Two aspects are particularly important in the examination: Does your self-employed creative or journalistic activity qualify you for membership and: What is your income? Because since 2014, your annual income must be above the so-called marginal income threshold of 3,900 EUR per year in order to qualify for KSK membership. An exception is made for starters, who can enjoy membership for the first three years without reaching the minimum income. This period can be extended under special conditions, e.g. parental leave or voluntary military service. In order to obtain legal certainty, a Statusfeststellungsverfahren nach § 7a SGB IV (status determination procedure according to § 7a SGB IV) can also be carried out. Responsible for this is the Clearingstelle der DRV Bund (clearing office of the DRV Bund).
💡 Tip from Accountable: Membership is compulsory if you belong to a relevant professional group. You can find the questionnaire to check whether you are obliged to be insured under the Artists’ Social Insurance Act here.
If your application is accepted and you are a member of the KSK, you can choose your health insurance yourself. This is then also your contact for your benefit claims – so not the KSK itself. For claims to pension and long-term care insurance, you also report directly to the relevant institutions.
Watch out! Know the benefits of the KSK and be aware of the risks
The advantages of the KSK are obvious. However, be aware that it does not cover all risks. For example, statutory accident insurance and unemployment insurance are not part of the KSK. Here, as a freelancer, you have the choice of either taking out private insurance or resorting to statutory offers. However, this does not apply to all freelancers: for example, physiotherapists, midwives, speech therapists, nurses and geriatric nurses are compulsorily insured in a Berufsgenossenschaft, BG (professional association). All others can insure themselves voluntarily in the appropriate BG or take out private accident insurance.
Unemployment is not covered
Does it make sense to pay for unemployment insurance or should this money rather be invested in building up your own assets? There is no one right answer to this common question among freelancers. Unfortunately, also membership in the KSK will not help you make this decision, as it does not include insurance against unemployment. As a freelancer however, there are ways to insure yourself under certain conditions. For example, you must have received unemployment benefit or another income replacement benefit in the last 24 months or have been compulsorily insured for at least twelve months. At the beginning of your self-employment you can take out voluntary unemployment insurance. If you decide to take out voluntary insurance, you are usually bound to this decision for five years.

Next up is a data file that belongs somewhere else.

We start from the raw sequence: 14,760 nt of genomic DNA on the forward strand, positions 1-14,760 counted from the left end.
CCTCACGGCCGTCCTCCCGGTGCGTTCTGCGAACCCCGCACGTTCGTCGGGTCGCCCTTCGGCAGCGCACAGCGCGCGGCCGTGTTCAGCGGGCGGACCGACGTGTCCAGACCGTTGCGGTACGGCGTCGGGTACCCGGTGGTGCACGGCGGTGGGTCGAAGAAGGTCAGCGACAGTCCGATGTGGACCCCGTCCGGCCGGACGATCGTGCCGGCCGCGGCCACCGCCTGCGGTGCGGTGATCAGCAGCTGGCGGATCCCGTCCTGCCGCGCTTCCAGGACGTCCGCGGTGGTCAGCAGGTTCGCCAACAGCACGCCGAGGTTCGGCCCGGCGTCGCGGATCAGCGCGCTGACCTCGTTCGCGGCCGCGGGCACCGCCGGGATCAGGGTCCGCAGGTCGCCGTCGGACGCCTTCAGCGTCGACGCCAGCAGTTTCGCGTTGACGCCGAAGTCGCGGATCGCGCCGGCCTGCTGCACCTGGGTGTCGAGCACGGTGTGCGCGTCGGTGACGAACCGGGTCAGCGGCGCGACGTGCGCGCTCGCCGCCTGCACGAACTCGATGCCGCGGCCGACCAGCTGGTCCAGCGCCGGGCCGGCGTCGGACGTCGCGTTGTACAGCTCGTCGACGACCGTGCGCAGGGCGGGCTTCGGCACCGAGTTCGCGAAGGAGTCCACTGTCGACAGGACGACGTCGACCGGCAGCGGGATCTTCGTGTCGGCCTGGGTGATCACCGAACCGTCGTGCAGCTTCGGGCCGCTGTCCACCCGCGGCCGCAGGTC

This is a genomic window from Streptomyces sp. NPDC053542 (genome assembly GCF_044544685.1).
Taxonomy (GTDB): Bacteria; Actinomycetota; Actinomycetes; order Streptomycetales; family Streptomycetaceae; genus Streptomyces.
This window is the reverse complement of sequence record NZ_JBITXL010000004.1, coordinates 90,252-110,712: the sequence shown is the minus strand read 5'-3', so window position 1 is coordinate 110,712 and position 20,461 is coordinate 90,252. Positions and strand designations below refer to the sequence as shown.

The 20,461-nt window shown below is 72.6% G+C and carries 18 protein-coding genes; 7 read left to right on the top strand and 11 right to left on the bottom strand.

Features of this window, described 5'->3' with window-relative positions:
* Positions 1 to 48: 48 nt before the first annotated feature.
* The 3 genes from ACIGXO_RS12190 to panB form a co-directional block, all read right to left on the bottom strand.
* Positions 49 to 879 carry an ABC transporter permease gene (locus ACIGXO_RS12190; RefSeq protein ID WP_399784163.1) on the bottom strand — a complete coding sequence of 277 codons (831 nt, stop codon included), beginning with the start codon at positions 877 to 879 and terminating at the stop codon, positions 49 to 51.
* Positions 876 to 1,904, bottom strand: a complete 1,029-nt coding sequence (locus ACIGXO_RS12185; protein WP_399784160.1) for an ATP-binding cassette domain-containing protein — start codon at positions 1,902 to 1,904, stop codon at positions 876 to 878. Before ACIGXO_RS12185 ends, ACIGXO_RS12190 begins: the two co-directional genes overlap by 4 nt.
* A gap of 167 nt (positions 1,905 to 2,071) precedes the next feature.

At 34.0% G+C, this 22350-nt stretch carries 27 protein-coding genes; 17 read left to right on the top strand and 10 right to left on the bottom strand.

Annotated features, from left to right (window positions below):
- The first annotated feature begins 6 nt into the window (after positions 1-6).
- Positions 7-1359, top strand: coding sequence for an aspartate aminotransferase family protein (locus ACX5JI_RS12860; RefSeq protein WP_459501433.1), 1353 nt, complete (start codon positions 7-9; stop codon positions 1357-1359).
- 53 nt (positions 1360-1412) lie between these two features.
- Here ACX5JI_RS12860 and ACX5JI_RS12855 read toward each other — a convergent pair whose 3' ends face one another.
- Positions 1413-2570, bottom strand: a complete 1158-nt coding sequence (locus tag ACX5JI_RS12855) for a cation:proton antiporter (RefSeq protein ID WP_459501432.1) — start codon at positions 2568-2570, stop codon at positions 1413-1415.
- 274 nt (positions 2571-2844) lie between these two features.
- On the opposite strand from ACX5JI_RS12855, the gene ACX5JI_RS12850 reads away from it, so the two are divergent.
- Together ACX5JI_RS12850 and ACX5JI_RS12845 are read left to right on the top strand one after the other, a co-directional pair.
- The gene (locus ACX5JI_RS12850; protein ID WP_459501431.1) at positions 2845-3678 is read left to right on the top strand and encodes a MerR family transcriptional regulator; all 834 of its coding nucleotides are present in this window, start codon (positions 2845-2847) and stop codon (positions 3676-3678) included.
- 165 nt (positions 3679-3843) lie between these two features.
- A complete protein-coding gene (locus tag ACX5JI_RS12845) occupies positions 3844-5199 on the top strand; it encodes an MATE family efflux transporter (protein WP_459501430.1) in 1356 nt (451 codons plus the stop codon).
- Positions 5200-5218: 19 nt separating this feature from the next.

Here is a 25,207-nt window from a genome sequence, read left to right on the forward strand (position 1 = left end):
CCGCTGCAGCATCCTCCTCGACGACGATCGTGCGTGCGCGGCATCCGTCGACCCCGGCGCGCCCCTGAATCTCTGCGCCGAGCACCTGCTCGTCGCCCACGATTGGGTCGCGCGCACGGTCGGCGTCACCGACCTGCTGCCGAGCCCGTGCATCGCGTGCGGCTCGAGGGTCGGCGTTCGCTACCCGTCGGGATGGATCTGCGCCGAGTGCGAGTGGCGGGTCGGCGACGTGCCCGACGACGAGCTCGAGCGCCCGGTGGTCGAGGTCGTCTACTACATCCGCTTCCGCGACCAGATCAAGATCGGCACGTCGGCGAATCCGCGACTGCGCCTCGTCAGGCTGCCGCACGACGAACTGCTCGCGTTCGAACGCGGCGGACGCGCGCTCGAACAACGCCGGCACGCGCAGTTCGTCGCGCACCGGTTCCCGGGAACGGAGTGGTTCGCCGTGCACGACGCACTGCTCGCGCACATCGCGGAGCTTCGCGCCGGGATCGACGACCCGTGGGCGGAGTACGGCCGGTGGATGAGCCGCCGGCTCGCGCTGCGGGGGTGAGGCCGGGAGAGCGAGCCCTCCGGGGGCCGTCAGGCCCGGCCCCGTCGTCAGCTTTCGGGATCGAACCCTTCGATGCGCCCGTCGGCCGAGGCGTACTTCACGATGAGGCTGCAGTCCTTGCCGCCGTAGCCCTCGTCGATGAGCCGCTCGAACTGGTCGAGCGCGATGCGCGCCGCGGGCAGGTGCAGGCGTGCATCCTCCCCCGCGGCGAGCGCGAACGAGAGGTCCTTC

Everyone who is excluded from the above regulation can take out private insurance against unemployment. The amount of the contributions depends strongly on the level of the wanted coverage and the respective industry and occupation.
💡 Tip from Accountable: You can also save money when you deduct your professional expenses. We show you how to do it here.
If you are at the beginning of your freelance career and your income is still manageable, then the KSK offers you the most favorable possibility to insure yourself and to have access to the statutory social security systems. However, the KSK is a compulsory insurance for all freelancers working in the artistic field and therefore the possible freedom of choice that other self-employed people enjoy as to whether or not they want to join the statutory social security system is not applicable. Artists with significantly higher incomes in particular see this as a disadvantage. Others, on the other hand, see the minimum income as problematic, which must be reached by those just starting out in the profession in order to gain access to the social security system. The three-year period to gain a foothold in the art business is often seen as insufficient and leads to the artists who most urgently need the subsidies unfortunately often going away empty-handed.